Gloster Gladiator

Warpaint Series No. 37
By Tom Spencer
Warpaint Books, Ltd., 2002
ISSN 1361-0369
52 Pages, Softbound

Reviewed by Jim Schubert

In the May 2002 issue of Internet Modeler we reviewed the new Osprey and Mushroom books on the Gloster Gladiator and liked them both. Well, now here's another - and very timely it is too. See the review of Roden's new 1:48 scale kit in the FIRST LOOKS section above. My initial reaction to this (only) 52 page A4 magazine format title was - "Twenty five bucks for this!" I started the review carrying the baggage of a very negative, hyper-critical, predisposition toward the book because of its price (I'm cheap). When I finished I liked it a lot! It's worth the $25, plus 8% Washington State sales tax, that I paid Emil Minerich at Skyway Model Shop in Seattle.

The developmental history of the type and its descent from the Gauntlet are lightly covered and quickly disposed of in favor of author Spencer's in-depth operational history. It's a good, easy, read and, despite the small number of pages it is more comprehensive and better organized than either the Osprey or Mushroom volumes. To continue the "Box Score" comparison from the earlier reviews in May:






Color painting

Two color profiles

Color photo & a color profile


One color profile & one B&W photo

Two color profiles

Two color photos

Color profiles*:




Color photos:




B & W photos:




GA Dwgs.:




Isometric dwgs:






3, plus 3 tables

5 tables









The print and paper qualities of all three books are quite good and are nearly identical.

* As a matter of personal taste - I like the bright, generally pre-war, silver winged liveries on these planes. From this lot of color profiles we get, altogether, silver winged examples for: RAF Squadrons - 3F, 33, 54, 65, 72, 73, 80, 83 and 87; FAA Squadrons - 769, 801 and 802 plus other silver wings from Egypt, Iraq, Lithuania, Norway, Spain and Sweden.

The tables, with one exception, in this new title are especially good. The two-part Production List accounts for all 747 Gladiators - including the prototype - built, including those assembled by SABCA in Belgium. From this list you can see that Gladiators were used by 18 different air forces: RAF, FAA, Australia, Belgium, China, Egypt, Eire, Finland, Germany, Greece, Iraq, Lativia, Lithuania, Norway, Portugal, South Africa, Sweden and the USSR. I appreciate most the short, but neat and thorough, table titled, "Preserved Gladiators", which accounts, quite positively, for nine survivors - one airworthy and another being made airworthy. In the SPRUE BITS section of September 2002's Internet Modeler I mentioned correspondence from Reidar Berg telling of four more RAF Gladiators, one quite complete, having been recently recovered in Norway. Perhaps from these we will see at least one more Gladiator preserved and displayed.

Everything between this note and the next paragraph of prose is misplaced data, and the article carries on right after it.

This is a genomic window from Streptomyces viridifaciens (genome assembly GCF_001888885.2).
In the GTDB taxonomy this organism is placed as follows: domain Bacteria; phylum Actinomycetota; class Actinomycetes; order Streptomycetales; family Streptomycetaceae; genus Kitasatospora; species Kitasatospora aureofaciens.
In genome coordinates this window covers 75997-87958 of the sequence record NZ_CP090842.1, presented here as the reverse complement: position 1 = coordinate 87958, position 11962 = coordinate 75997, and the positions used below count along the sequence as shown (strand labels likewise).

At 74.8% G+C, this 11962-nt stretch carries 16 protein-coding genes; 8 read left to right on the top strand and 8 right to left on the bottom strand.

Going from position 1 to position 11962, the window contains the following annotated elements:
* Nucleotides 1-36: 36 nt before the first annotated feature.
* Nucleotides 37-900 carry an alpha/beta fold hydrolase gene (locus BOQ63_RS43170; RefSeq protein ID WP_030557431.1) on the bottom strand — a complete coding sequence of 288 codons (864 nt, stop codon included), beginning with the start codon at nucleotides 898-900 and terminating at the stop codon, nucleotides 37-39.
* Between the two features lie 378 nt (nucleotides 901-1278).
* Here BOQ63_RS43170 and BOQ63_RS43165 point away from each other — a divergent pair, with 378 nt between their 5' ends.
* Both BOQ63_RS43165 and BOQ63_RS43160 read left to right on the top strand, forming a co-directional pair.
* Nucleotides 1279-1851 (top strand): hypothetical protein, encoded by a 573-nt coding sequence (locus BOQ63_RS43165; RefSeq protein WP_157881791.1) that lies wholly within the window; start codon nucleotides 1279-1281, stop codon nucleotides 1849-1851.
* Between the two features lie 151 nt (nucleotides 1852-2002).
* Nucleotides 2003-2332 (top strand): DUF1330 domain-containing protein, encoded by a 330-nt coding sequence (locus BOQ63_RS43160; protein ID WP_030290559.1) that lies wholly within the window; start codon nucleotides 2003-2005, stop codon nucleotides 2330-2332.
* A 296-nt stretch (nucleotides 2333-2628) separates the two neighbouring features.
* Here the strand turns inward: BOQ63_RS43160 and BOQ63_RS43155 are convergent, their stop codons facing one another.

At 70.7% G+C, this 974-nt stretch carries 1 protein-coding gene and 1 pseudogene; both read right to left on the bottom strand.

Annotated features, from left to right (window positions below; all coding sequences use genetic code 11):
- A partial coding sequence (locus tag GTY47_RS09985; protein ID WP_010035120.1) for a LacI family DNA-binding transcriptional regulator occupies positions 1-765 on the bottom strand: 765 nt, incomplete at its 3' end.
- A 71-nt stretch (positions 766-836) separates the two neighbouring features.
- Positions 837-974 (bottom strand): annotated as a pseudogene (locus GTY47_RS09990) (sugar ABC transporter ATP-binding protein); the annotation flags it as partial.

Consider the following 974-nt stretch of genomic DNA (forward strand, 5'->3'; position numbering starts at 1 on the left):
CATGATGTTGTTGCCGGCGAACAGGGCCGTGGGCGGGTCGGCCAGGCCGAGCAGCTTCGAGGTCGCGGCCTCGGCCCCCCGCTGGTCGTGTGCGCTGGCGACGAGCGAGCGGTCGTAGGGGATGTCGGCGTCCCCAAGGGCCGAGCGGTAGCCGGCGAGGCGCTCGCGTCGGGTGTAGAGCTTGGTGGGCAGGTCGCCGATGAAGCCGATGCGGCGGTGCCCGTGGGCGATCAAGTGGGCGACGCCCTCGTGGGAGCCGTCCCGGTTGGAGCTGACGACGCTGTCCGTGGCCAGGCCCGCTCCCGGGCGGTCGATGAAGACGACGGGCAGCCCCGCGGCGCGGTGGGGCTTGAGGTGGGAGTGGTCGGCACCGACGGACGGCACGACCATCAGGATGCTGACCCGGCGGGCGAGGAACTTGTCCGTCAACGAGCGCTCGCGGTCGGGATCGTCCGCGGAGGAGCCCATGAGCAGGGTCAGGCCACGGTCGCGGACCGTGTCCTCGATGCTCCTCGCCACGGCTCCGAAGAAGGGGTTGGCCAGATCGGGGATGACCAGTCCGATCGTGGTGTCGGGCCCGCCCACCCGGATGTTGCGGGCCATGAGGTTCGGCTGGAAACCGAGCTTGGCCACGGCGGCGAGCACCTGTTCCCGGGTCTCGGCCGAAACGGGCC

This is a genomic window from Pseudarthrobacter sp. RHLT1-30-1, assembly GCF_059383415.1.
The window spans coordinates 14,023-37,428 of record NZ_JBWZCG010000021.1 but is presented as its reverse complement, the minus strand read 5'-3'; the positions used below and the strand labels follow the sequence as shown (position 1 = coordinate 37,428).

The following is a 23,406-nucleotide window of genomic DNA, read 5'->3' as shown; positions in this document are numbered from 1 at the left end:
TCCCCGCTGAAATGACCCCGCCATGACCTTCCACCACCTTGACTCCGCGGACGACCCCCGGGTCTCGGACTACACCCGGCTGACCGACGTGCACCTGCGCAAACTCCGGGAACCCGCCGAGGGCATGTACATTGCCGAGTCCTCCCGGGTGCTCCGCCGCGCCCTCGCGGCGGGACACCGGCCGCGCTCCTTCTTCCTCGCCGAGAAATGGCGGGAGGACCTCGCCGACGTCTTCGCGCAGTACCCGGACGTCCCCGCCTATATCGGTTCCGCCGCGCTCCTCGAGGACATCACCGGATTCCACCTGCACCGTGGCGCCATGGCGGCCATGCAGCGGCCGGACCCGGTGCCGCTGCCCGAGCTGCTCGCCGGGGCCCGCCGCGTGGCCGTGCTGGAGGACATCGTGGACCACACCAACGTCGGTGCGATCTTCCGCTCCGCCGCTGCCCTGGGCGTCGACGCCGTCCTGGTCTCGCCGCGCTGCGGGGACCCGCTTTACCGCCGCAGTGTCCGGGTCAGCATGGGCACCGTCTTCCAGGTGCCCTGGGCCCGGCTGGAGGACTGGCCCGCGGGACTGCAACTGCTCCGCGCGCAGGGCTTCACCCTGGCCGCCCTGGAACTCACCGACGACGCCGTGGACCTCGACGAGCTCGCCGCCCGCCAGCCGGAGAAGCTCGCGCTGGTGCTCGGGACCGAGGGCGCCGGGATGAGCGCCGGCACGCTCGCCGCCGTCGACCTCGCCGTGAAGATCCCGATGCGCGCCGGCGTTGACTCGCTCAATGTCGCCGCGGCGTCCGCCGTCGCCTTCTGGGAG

The poorest table purports to list Gladiator kits and accessories. Two things about this list offend my sense of propriety: for the Airfix 1:72 issue the list notes only, "Discontinued" and, "Also Heller". As many will recall in 1956 Airfix issued, what is by today's standards, a truly awful kit of the Gladiator. Heller's much later 1:72 issue, on the other hand, is really very good - the best yet in 1:72 and it's not even given its own line entry here nor is the very good Frog kit, which like the Matchbox offering was released in 1973. Oddly, they do mention the Encore reissue of the Heller kit! In the same vein, the paradigm, and also the only, until now, 1:48 kit by Inpact is not even mentioned. Further, the Lindberg reissue is the only one of the four reissues of the Inpact kit to be mentioned - the other two being from Lifelike, Hobby-Life and Pyro.

The excellent GA line drawings and the color profiles and plan views are by Richard Caruana, who is well known for the work he does monthly for SAMI and previously did for the, lamentably, defunct MODELAID magazine from Malta.


This is the best of the three recent Gladiator books for the model builder/amateur historian.


1. I received several e-mail messages subsequent to the May 2002 review of the Osprey and Mushroom books suggesting that the old, 1964, MacDonald Aircraft Monograph - Gloster Gladiator by Francis K. Mason was a "Must Have" reference. I have not found one yet so cannot comment on that point. Does any reader have a copy they'd like to sell?

2. A newer title referred to by several corespondents as another "Must Have" is B. Belcarz & R. Peczkowski's Monographie Lotnicze No. 24 - Gloster Gladiator . I'm looking for a copy of that one too.

pragolog-sm.jpg (5410 bytes)